Finally a word on safety. Kilimanjaro is often associated with danger and risks, especially due to its high altitude as well as poor transparency of lethal incidents. Recent media releases estimate around 3-4 deaths per year, or, in more conservative reporting, an assumed 10 incidents per year. Whatever the truth, most risks of Kilimanjaro seem to be entirely avoidable with the right preparation and approach, including taking your time, avoiding the dangerous Western Breach route, and booking with a reputable tour operator that provides well-trained and experienced local guides.
Mont Blanc is a completely different story. Its steep cliffs lead to several lethal incidents every season. In fact, anywhere from 30 to 70 deaths are reported in any given year! Most of those occur while practicing more extreme sports such as technical mountaineering, wingsuit flying or hiking in avalanche-prone areas. Nevertheless, deaths caused by falling off a cliff while hiking are not unheard of. The risk is especially high in bad weather (slippery paths in rain or snow, and poor visibility in fog) which limits the main hiking season to the three summer months. Even in good weather, however, an otherwise harmless stumble at the wrong location might have tragic consequences. This is not to say that Mont Blanc is outright dangerous. Fatal accidents may happen in all kinds of situations—just think of your daily drive to work! It is rather to put the often exaggerated dangers of Kilimanjaro into perspective.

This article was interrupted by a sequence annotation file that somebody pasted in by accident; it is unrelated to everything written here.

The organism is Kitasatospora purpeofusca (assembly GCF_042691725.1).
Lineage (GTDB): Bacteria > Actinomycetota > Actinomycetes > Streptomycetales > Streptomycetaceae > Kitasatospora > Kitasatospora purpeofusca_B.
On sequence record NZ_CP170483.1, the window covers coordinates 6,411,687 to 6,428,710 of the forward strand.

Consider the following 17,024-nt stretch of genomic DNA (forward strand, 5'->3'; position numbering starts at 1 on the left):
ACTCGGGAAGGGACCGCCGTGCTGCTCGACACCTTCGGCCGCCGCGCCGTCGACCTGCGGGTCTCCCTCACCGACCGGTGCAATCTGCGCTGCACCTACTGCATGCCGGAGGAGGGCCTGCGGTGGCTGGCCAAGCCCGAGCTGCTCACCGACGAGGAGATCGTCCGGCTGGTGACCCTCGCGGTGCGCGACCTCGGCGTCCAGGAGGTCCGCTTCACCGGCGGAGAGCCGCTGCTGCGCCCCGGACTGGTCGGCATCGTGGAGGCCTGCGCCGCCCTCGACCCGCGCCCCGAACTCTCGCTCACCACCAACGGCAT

Conclusion—beauty lies in the eye of the beholder
Last but not least, you might be left wondering whether Mount Kilimanjaro or Mont Blanc is more scenic and, hence, more worthwhile. Well—at the risk of sounding cliché—beauty lies in the eye of the beholder.